How the MBTI® Assessment Was Created
The Myers Briggs Type Indicator® personality assessment began with Katharine Briggs’ fascination with Carl Jung’s “theory of typology,” which categorized people based on how they process information. Katharine began applying Jung’s theory by observing people in her community and working on categories to help people better understand themselves and others. Her daughter Isabel Briggs Meyers then took Katharine’s work to the next level when she developed a paper and pencil assessment, which she named the “Indicator,” to help people identify their personal types.
The Myers Briggs Type Indicator® personality assessment was created by the mother-daughter partnership of Katharine Cook Briggs and Isabel Briggs Myers. They had no formal training in psychology, psychometrics or statistics, but they shared a passion for helping people understand themselves and each other. Building on their research into the work of Swiss psychiatrist Carl Jung, as well as their own everyday experience as wives, mothers, and keen observers of human behavior, they created the most popular personality assessment used in the world today. The MBTI® assessment is taken by more than two million people annually and has been translated into more than 30 languages.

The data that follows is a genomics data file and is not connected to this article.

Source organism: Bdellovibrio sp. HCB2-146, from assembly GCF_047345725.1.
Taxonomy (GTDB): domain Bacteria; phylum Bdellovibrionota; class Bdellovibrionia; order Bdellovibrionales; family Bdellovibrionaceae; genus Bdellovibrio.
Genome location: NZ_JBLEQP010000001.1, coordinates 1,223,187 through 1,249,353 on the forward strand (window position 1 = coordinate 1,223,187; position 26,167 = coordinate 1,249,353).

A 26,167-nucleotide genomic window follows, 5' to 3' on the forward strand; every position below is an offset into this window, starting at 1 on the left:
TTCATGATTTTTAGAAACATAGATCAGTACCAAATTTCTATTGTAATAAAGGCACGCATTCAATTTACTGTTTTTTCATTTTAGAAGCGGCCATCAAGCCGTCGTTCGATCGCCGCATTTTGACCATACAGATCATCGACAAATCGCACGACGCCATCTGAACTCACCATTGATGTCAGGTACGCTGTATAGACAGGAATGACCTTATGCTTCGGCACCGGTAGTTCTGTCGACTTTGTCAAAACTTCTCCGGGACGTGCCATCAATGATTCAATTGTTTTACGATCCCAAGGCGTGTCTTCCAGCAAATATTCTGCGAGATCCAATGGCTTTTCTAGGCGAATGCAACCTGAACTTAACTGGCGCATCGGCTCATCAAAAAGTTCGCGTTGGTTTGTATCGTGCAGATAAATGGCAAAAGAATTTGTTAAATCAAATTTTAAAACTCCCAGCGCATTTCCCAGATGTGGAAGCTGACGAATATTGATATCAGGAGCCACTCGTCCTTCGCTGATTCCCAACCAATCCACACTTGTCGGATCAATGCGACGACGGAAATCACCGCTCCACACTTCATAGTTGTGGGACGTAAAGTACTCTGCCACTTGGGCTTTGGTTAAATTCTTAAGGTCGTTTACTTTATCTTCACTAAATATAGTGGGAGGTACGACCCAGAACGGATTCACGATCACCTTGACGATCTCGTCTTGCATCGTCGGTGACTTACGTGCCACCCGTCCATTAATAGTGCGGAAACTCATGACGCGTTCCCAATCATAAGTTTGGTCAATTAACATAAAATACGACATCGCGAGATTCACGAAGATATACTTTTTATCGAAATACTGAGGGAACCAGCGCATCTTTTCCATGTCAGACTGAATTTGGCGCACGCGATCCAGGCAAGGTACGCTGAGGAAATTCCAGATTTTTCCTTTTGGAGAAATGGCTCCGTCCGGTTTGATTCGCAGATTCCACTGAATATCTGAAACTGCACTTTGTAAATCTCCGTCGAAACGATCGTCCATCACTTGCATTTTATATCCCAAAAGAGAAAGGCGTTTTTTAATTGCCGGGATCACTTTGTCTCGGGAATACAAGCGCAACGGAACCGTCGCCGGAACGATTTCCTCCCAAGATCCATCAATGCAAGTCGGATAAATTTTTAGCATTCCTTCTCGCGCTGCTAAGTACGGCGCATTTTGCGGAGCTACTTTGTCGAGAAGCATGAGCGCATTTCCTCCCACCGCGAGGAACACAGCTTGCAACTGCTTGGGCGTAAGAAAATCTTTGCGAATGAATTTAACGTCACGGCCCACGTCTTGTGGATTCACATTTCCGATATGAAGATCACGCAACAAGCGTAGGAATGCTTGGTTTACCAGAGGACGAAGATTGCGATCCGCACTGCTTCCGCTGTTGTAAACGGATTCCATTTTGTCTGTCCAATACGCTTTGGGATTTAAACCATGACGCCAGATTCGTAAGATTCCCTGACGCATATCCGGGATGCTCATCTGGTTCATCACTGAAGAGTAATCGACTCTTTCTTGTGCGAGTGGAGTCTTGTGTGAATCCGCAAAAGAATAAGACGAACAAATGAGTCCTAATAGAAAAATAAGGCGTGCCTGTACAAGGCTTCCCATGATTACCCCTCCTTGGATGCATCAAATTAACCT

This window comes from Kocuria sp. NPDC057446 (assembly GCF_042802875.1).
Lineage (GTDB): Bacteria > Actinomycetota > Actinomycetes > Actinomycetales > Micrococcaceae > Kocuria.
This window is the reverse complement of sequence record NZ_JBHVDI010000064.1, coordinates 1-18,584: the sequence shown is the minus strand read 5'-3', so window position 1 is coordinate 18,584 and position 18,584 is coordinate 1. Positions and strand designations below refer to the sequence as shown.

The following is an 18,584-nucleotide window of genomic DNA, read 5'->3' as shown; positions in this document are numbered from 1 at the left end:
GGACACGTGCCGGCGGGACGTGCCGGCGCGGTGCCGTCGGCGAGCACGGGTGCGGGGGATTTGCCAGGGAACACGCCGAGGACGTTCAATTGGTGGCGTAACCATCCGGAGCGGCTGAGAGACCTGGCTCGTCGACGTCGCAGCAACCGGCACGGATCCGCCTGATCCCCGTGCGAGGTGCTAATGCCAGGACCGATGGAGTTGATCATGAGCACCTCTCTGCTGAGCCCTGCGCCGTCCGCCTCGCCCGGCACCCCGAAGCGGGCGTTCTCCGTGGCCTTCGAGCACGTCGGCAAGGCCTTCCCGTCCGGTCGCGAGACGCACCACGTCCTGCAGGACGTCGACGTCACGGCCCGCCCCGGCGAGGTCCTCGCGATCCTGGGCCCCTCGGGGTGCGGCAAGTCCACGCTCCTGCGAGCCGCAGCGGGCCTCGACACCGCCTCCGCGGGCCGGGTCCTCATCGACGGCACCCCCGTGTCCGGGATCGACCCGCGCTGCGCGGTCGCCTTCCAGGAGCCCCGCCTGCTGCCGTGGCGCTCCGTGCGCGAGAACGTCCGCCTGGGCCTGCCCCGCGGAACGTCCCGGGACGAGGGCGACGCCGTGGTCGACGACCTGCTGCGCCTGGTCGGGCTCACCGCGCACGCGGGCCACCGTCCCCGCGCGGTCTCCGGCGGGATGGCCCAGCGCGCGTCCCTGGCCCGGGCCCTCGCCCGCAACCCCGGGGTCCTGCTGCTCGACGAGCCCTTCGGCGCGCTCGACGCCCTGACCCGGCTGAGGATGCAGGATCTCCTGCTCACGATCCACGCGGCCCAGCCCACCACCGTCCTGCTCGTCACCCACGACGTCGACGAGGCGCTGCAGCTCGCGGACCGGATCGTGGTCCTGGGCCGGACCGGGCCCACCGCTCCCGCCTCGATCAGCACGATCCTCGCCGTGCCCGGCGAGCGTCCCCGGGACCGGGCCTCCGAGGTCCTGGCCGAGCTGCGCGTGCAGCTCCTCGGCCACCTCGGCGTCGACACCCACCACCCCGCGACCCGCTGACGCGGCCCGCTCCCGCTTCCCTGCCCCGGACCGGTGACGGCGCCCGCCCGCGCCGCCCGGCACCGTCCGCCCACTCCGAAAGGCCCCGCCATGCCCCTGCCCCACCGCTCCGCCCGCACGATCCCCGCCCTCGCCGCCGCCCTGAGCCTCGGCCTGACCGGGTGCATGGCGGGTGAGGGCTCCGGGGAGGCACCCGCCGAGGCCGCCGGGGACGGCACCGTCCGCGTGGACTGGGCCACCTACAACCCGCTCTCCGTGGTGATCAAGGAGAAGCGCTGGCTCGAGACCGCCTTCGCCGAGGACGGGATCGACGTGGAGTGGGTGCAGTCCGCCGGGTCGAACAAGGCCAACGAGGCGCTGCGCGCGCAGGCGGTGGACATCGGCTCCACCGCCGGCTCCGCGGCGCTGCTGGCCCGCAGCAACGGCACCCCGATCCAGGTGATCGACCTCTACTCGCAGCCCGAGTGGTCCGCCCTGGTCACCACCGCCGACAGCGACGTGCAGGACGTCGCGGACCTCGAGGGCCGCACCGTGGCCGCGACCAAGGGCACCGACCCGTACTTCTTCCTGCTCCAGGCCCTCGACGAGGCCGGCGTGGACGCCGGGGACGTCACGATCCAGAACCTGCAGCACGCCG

Myers and Briggs' theory originates in the work of Carl Jung, who observed the different ways that people take in and then process and organize information. He laid out his “theory of typology” in his 1921 book entitled Psychological Types, writing that “What appears to be random behavior is actually the result of differences in the way people prefer to use their mental capacities.”
Katharine was impressed by Jung’s ideas and believed they offered a powerful way to understand human development and potential. What followed next was two decades of “type watching.” Working from her kitchen table, Katharine began a system to categorize the personalities she’d observed in life, leaning heavily Carl Jung’s theory of psychological types. Her motive was to help people understand psychological typology without having to pore over Jung's academic theory.
Although Katharine did a tremendous amount of study in interpreting Jung's theory for practical use, her work never really took flight until her daughter, Isabel Briggs Myers, took an interest in the theory. Isabel was interested in contributing to the war effort during World War II, using Katharine's system to help allocate workers to tasks that suited them. Beginning with Katharine’s system, Isabel developed a 172-question, pencil and paper “Indicator” (she was very specific that it not be referred to as a "test," as there was no pass or fail). She threw herself into the development of the indicator, testing it on local high school students, family and friends.
In 1957, Myers sold the Indicator to a psychometric test publisher and the theory became marketable. The assessment soon caught on with employers who were looking for an inexpensive, standardized test to match workers to the jobs that were right for them. As use of the assessment became more widespread, new applications were discovered in career coaching, team building, and employee development.